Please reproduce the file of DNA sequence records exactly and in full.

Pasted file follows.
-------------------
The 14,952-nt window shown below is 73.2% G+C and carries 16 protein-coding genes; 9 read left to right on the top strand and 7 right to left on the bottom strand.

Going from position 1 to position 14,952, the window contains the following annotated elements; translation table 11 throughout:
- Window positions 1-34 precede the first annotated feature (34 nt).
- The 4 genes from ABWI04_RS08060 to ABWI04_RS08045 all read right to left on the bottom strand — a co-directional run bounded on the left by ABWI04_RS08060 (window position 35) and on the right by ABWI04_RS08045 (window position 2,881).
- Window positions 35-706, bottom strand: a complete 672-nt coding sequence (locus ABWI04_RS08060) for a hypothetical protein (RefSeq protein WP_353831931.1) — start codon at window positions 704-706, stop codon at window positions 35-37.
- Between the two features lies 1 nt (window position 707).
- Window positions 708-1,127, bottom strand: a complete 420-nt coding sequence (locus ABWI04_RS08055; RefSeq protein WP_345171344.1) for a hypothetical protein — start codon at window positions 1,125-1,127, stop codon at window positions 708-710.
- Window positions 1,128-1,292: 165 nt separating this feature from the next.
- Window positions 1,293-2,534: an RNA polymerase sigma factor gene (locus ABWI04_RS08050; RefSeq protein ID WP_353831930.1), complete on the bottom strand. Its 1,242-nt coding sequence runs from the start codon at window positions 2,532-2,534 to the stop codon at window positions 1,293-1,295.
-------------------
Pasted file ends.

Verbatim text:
The 14,952-nt window shown below is 73.2% G+C and carries 16 protein-coding genes; 9 read left to right on the top strand and 7 right to left on the bottom strand.

Going from position 1 to position 14,952, the window contains the following annotated elements; translation table 11 throughout:
- Window positions 1-34 precede the first annotated feature (34 nt).
- The 4 genes from ABWI04_RS08060 to ABWI04_RS08045 all read right to left on the bottom strand — a co-directional run bounded on the left by ABWI04_RS08060 (window position 35) and on the right by ABWI04_RS08045 (window position 2,881).
- Window positions 35-706, bottom strand: a complete 672-nt coding sequence (locus ABWI04_RS08060) for a hypothetical protein (RefSeq protein WP_353831931.1) — start codon at window positions 704-706, stop codon at window positions 35-37.
- Between the two features lies 1 nt (window position 707).
- Window positions 708-1,127, bottom strand: a complete 420-nt coding sequence (locus ABWI04_RS08055; RefSeq protein WP_345171344.1) for a hypothetical protein — start codon at window positions 1,125-1,127, stop codon at window positions 708-710.
- Window positions 1,128-1,292: 165 nt separating this feature from the next.
- Window positions 1,293-2,534: an RNA polymerase sigma factor gene (locus ABWI04_RS08050; RefSeq protein ID WP_353831930.1), complete on the bottom strand. Its 1,242-nt coding sequence runs from the start codon at window positions 2,532-2,534 to the stop codon at window positions 1,293-1,295.